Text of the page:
# [SOLVED]Besicovitch Covering Lemma

#### ArcanaNoir

##### New member
Let {Q} be a collection of cubes covering a set E in R^n. Prove that there is a countable sub collection {Q}' of these cubes which covers E and $$\cup {\frac{1}{2}Q} \subseteq \cup {Q}'$$, and the number of cubes in the subcollection containing any given point of E is less than something depending only on the dimension.
Oh and the sup of the side lengths of the cubes is bounded, but E is not bounded.

$$\frac{1}{2}Q$$ means the cube inside Q with side length 1/2 of the side length of Q.
In other words, the countable subcovering needs to cover the middle sections of the original cover.

I really like this proof Real Analysis - Emmanuele DiBenedetto - Google Books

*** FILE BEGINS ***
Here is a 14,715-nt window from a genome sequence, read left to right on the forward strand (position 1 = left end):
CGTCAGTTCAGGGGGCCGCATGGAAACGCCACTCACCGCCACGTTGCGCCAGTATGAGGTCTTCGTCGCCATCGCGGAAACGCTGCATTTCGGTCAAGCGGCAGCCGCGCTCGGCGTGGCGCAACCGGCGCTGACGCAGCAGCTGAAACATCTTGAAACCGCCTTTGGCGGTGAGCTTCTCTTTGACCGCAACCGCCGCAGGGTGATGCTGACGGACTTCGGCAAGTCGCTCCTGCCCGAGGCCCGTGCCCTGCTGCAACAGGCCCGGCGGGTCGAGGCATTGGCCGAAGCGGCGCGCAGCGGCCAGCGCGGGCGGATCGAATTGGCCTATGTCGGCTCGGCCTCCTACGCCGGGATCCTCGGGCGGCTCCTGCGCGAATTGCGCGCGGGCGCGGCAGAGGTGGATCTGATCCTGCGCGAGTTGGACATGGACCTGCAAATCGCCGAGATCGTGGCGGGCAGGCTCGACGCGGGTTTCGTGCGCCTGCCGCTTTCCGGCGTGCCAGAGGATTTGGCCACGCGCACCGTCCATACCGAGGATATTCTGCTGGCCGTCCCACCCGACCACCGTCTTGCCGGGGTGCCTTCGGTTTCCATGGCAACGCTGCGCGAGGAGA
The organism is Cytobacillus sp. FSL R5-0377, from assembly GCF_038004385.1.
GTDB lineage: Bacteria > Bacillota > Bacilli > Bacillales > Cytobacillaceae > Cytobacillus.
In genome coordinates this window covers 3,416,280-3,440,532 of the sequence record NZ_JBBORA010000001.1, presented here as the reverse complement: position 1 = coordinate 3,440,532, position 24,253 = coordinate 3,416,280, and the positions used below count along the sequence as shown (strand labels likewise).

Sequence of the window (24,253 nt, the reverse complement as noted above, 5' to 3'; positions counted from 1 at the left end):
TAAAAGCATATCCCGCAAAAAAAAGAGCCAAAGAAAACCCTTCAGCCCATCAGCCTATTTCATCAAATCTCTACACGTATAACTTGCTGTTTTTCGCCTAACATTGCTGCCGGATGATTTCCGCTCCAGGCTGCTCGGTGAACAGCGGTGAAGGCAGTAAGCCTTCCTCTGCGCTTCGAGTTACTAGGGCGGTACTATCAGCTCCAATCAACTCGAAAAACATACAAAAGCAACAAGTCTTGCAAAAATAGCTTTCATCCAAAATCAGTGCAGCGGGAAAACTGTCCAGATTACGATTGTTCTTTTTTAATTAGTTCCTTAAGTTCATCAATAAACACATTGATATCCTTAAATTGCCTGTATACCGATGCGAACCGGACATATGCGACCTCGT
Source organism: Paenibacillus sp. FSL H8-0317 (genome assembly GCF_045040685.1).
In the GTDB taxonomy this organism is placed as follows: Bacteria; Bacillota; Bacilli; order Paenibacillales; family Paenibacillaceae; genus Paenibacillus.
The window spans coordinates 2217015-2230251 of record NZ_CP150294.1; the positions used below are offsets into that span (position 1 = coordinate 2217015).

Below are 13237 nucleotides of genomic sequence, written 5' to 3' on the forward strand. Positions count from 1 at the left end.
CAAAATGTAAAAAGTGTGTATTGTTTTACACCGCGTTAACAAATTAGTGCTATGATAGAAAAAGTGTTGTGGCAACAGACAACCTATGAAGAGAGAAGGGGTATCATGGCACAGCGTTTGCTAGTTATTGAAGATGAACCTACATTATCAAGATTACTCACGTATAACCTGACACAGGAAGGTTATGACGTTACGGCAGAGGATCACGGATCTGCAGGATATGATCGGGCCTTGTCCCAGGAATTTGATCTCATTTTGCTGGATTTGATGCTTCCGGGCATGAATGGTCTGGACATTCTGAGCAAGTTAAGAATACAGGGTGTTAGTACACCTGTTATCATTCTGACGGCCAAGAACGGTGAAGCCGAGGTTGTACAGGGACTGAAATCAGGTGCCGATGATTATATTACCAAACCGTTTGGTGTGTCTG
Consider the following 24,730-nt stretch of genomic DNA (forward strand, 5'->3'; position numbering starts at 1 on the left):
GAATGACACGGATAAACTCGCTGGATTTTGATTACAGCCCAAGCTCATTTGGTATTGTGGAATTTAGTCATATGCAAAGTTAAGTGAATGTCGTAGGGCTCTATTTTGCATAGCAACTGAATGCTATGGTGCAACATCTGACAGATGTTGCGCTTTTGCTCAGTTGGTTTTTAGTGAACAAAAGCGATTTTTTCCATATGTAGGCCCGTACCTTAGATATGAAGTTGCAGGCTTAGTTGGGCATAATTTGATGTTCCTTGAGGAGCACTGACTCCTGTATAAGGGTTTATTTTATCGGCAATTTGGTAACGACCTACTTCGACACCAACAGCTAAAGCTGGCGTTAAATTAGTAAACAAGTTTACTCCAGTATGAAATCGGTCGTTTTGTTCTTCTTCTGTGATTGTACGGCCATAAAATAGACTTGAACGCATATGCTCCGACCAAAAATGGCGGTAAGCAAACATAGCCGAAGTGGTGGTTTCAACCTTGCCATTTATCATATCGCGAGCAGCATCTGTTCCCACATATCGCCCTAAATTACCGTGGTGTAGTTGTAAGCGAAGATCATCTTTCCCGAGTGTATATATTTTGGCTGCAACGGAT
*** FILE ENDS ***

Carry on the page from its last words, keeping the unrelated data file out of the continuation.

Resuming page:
But in this proof the set E is the centers of the cubes, so we only end up covering centers, not middle halves, and also E is bounded in that proof. My professor said I could modify this proof but I don't see how. *sad face* He also said the first half of my most recent attempt at this proof was badly written and the second half was worse.  The idea for dealing with the unbounded set E is to take "layers" of cubes which are about the same size. So something like sup{S(Q)}=R where S(Q) is the side length of Q and then $$(1-\epsilon)^kR< S(Q)\le R$$ for the first layer, then take a maximal set of points in E which are some specific distance apart (this is a piece I messed up on, no matter what distance I separate my points by there is always some flaw in my choice). Then take the cubes containing those points and discard some cubes (which ones?). Rinse and repeat.

I tried doing some optimal arrangement of separated points around a specific point for the bound, but I was told I did that wrong too (that was the "worse" part apparently.)

#### Klaas van Aarsen

##### MHB Seeker
Staff member
Did you get inspiration then?